However, that problem could soon be a thing of the past, with noted app-teardown expert Jane Manchun Wong revealing on Twitter that the Android version of Facebook’s popular messaging application is currently testing its upcoming ‘dark mode’, as reported by Android Police.
The catch? The test is currently only available to select users in certain countries – neither Facebook nor Wong have indicated which regions have access, though based on TechRadar testing it didn’t include the US or Australia at time of writing.
According to Wong, users with access to Messenger’s new dark mode can find a toggle for the setting within the app’s ‘Me’ section.
Of course, as the new mode is only in its testing phase, it’s far from complete – an in-app ‘work in progress’ message from Facebook reportedly states that “While we put the finishing touches on dark mode, it won’t appear everywhere in Messenger.”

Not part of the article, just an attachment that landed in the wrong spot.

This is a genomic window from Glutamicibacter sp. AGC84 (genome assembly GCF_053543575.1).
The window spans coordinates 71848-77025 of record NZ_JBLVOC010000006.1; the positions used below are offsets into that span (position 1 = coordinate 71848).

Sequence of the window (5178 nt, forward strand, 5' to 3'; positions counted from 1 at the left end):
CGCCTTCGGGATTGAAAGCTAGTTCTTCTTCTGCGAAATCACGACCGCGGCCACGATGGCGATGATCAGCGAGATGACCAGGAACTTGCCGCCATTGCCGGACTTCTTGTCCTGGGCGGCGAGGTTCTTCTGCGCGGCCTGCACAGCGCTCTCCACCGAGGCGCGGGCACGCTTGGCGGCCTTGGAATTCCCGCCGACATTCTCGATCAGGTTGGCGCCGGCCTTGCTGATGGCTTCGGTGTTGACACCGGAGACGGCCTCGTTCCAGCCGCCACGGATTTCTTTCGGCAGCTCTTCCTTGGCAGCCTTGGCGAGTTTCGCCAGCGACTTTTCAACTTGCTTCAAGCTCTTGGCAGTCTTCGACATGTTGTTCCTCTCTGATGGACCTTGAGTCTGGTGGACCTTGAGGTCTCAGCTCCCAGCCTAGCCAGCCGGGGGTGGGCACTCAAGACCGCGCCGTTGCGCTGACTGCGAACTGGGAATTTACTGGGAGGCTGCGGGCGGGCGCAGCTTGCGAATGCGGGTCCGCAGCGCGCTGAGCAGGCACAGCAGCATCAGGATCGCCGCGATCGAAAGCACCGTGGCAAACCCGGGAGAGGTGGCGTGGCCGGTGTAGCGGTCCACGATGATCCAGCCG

The dark mode test comes shortly after a recent minimalistic UI makeover, which saw Messenger reduce its number of tabs and refine some of its clunkier design aspects.
It’s unclear when Messenger’s dark mode will roll out to more territories, but we’ll keep you posted when it does.
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It’s rare that we see a concept car make it to full production with minimal changes, but with the Lexus LC 500 – on the exterior at least – things are different. It’s an almost carbon copy of the futuristic LF-LC Concept, and that means it looks absolutely fantastic.
With prices starting at $92,200 (£75,595) the future certainly doesn’t come cheap, but walking up to the LC 500 and sliding into the driving seat does soften the blow.
That said, considering the price tag, the Lexus LC 500 is lacking in one area – in-car tech. While on the outside it still looks like a futuristic concept car, the infotainment feels like a bit of a blast from the past.